In Florida, so many of our natural resources flourish beneath the waterline. In and off shore reefs attract fish, create habitat for soft corals, and can even break wave energy before it reaches the shore, reducing erosion. Reef balls and other forms of artificial reefs are critical components of living shorelines, which use these artificial reefs along with native plants to stabilize and build out coastlines. As climate change threatens sea-level rise and more intense storm surge, living shorelines are a cost-efficient, resilient way to protect the coast while providing essential wildlife habitat.
Larry Beggs, President of Reef Innovations, has been leading the charge on the importance of artificial reefs for more than 20 years. Beggs is a fifth-generation Floridian who began his career on the land, specifically in his family business with horses and cattle. At nineteen years old, a friend talked him into trying scuba diving, leading him to develop a passion for the sport. As Chairman of a volunteer-led reef restoration project off the coast of Cape Canaveral, he researched ways to build artificial reefs. The research led him to an article about reef ball prototypes in a YMCA publication, and the rest is history.
Today, Beggs is the President of Reef Innovations, a Sarasota-based company and a worldwide contractor for reef balls. With over 23 years of experience, Beggs and his crew build projects of all sizes utilizing local labor and material, providing economic stimulus and community ownership. With the singular goal of reef restoration in mind, project locations vary from remote islands to metropolitan areas, and Beggs’ team designs reef modules of all sizes and shapes to fit into unique ecosystems.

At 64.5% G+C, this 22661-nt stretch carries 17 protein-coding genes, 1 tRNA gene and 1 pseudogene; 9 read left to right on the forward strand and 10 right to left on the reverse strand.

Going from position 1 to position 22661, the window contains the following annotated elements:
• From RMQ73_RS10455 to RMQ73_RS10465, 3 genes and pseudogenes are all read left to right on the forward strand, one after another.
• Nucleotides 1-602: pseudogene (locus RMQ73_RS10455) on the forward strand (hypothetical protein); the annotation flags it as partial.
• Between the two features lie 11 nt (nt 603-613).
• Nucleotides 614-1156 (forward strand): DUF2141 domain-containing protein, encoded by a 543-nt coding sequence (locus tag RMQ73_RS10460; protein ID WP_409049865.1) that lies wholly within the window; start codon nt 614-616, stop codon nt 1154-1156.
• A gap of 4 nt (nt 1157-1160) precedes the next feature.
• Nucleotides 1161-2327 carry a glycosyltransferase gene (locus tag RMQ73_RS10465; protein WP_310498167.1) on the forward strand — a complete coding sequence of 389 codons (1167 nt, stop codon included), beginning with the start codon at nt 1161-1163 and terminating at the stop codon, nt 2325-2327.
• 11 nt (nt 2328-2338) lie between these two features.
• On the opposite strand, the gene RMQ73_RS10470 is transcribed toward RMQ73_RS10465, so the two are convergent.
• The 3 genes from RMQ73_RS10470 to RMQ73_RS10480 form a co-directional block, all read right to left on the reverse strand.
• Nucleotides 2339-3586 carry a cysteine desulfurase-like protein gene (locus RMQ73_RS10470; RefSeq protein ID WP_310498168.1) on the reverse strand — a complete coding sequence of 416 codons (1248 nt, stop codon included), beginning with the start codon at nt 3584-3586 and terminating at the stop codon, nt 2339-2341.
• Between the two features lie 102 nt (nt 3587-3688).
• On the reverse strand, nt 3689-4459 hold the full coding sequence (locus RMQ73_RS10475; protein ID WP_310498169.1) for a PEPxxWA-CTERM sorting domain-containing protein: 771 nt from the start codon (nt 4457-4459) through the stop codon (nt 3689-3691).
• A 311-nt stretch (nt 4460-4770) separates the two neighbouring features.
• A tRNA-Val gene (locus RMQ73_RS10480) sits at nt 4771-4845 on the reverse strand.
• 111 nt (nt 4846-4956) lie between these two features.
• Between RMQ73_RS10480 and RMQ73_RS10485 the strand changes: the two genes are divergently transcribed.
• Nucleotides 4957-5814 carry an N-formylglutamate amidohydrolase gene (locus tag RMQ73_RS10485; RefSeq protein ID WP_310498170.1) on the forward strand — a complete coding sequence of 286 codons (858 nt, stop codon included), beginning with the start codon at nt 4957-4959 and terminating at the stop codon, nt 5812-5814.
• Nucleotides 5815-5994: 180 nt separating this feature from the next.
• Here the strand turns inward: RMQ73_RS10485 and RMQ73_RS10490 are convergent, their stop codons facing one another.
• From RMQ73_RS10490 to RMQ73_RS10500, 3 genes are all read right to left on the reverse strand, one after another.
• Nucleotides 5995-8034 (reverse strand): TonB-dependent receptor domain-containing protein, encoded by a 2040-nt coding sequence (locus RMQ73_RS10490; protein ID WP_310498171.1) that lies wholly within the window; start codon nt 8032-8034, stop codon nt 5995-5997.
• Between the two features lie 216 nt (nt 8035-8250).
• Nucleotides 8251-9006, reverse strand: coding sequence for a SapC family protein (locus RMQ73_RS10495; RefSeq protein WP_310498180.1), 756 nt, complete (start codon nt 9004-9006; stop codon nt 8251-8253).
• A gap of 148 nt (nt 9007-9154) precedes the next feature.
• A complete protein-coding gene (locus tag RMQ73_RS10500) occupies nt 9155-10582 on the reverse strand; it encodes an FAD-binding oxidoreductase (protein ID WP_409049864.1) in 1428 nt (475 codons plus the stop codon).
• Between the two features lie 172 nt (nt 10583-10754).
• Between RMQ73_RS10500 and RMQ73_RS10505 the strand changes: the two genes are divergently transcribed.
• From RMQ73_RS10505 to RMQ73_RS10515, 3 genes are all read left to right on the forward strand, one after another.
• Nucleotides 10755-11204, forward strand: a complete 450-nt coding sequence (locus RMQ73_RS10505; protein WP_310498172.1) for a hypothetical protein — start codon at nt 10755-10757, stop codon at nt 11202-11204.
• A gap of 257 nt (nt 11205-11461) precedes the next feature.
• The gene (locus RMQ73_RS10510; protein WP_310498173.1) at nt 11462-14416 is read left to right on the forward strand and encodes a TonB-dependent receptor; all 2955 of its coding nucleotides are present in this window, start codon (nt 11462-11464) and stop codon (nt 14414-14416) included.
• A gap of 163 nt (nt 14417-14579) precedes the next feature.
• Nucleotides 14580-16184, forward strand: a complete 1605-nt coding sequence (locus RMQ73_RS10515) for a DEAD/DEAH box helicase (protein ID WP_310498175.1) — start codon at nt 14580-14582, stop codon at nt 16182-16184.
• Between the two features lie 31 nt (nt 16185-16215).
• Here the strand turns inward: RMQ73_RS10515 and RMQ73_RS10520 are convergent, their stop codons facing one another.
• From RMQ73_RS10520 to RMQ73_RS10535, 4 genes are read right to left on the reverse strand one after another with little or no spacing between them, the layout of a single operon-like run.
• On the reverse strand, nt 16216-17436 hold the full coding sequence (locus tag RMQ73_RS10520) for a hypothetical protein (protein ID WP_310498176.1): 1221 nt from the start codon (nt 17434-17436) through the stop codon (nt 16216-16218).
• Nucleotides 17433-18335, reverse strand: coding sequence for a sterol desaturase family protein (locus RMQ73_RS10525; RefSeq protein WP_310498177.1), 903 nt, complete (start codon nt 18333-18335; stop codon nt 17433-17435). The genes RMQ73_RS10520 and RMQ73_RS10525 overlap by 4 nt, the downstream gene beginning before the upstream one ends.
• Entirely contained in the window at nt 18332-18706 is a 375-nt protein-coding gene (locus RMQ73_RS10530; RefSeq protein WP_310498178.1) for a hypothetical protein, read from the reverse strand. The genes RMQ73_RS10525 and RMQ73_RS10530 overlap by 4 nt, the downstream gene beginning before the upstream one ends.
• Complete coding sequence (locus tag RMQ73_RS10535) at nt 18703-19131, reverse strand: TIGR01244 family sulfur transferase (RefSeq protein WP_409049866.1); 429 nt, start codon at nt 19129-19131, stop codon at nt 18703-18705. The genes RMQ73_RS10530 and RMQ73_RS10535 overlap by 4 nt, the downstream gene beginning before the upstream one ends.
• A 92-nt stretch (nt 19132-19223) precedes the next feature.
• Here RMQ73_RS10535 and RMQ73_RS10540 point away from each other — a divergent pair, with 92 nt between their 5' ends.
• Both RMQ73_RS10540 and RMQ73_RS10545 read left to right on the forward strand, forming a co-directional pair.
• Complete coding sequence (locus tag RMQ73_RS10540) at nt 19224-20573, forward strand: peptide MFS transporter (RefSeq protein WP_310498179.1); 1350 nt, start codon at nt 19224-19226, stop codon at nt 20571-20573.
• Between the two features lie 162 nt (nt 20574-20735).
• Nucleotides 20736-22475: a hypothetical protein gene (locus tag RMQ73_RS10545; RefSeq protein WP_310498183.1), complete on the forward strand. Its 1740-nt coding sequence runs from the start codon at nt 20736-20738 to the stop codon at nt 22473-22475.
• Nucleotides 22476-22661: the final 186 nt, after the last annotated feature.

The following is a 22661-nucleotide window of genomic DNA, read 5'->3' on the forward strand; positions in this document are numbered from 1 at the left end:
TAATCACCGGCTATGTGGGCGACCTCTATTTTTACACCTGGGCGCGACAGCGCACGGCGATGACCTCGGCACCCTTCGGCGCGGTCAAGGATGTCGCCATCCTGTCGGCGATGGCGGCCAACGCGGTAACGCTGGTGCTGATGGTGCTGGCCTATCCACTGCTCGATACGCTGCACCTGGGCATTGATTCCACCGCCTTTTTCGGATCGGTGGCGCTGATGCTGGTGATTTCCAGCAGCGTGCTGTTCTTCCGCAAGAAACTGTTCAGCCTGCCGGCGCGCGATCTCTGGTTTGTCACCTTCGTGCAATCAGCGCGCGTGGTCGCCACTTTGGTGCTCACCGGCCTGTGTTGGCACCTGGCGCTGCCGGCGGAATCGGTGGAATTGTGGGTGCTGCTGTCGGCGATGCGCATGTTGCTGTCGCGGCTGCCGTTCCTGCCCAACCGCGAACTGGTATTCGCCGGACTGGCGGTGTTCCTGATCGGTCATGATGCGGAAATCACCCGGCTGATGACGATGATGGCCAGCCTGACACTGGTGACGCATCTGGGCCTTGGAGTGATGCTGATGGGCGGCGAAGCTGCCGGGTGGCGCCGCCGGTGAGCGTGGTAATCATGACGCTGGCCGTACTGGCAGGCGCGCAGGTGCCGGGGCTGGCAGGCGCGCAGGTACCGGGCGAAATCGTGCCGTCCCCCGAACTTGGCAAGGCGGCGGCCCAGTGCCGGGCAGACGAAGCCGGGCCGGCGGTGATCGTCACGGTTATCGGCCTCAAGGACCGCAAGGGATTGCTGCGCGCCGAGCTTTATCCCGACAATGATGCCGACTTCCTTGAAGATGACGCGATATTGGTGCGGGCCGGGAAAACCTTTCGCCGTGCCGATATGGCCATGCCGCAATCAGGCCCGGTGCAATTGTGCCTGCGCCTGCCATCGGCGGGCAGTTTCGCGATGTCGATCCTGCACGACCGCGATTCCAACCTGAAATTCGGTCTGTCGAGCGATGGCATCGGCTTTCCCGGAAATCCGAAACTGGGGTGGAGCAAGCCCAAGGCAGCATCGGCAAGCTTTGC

Beggs sees the direct connection between reef preservation and land conservation. When high levels of nutrients from runoff and agriculture end up in our waterways, the resulting algal blooms have a devastating impact on Florida’s reefs and marine life. “Everyone needs to understand that what you do on land, on your street, and in your cul-de-sac drains out of your home or into the stream behind their house and ends up in the bay, the ocean, and ultimately the reefs,” he explains. “Our reefs and our land are not two separate resources, they benefit each other and when one becomes damaged, the others do too.”
The future of his work is focused on educating residents and decision-makers on the importance of reef restoration and protection. As a natural climate solution, artificial reefs and reef balls are a critical tool in a community’s toolbox, and Beggs advocates for more streamlined permitting as the need for coastal protection becomes increasingly urgent.
To learn more about Reef Innovations, Eternal Reefs, and the Reef Ball Foundation visit www.reefball.org